A Concise History of the Middle East. 8th ed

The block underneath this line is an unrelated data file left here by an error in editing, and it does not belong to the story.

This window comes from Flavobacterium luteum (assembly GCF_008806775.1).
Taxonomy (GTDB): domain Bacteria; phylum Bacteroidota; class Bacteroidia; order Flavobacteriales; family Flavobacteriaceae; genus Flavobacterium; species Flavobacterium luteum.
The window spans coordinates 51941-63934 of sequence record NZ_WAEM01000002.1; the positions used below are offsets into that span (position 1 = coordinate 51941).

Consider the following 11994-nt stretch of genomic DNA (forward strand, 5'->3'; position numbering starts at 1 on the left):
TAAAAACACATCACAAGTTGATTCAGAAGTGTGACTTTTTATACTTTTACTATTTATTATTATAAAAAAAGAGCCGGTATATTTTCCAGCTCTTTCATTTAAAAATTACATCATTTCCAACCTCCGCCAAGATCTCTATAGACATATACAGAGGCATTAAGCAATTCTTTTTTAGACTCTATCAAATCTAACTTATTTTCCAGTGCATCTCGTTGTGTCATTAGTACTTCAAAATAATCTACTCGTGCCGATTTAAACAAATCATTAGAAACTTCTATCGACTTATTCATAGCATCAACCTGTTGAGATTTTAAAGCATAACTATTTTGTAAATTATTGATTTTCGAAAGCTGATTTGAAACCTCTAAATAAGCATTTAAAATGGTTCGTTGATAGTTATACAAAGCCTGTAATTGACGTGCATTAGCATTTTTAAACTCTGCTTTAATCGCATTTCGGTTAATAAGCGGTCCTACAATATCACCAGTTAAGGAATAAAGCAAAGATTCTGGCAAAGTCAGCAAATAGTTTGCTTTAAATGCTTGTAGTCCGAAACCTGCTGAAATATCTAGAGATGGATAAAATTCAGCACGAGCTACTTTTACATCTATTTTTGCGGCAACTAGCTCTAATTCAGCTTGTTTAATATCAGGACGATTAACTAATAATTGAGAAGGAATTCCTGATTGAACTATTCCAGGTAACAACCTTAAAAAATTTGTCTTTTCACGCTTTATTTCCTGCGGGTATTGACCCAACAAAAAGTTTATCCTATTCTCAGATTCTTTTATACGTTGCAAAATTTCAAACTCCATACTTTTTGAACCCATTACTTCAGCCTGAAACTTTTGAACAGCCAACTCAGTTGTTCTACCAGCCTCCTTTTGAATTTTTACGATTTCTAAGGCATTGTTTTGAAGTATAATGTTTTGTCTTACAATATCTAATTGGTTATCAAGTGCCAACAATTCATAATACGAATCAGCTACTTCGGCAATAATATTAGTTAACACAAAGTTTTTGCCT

This introductory textbook for college students studying the Middle East does its job well, and it is also a useful gateway for non-students who want to understand the re-gion behind the news. At 559 pages, it grows larger with each edition, but retains its clarity and its concise, highly readable style. Goldschmidt and Davidson survey the full sweep of Middle Eastern history from early Byzantine times to April 2005, and describe the birth and growth of Islamic civilization with balance and realism. They caution readers against drawing unjustified conclusions about the present day from past events, pointing out, for example, that the Prophet Muhammad’s disputes with Jewish tribes “did not poison later Muslim–Jewish relations nor did Muhammad’s policies cause what we now call the Arab–Israeli conflict.” The book features cogent profiles of diverse key figures in the region’s history, from the Prophet’s wife ‘Aisha to the science-oriented caliph Ma’mun to Egyptian nationalist Ahmed Urabi to al-Qaida leader Osama bin Laden. The book’s most recent chapters read more like press accounts, with a minimum of historical analysis and perspective, and the authors try to remedy this by introducing occasional “mini-debates” in these later chapters, each scholar presenting a different viewpoint on an issue. The technique is distracting, perhaps confusing, for newcomers to the region’s history. One of the work’s greatest strengths is its detailed bibliographic essay, which recommends a treasure-house of excellent reading material on the major topics in every chapter.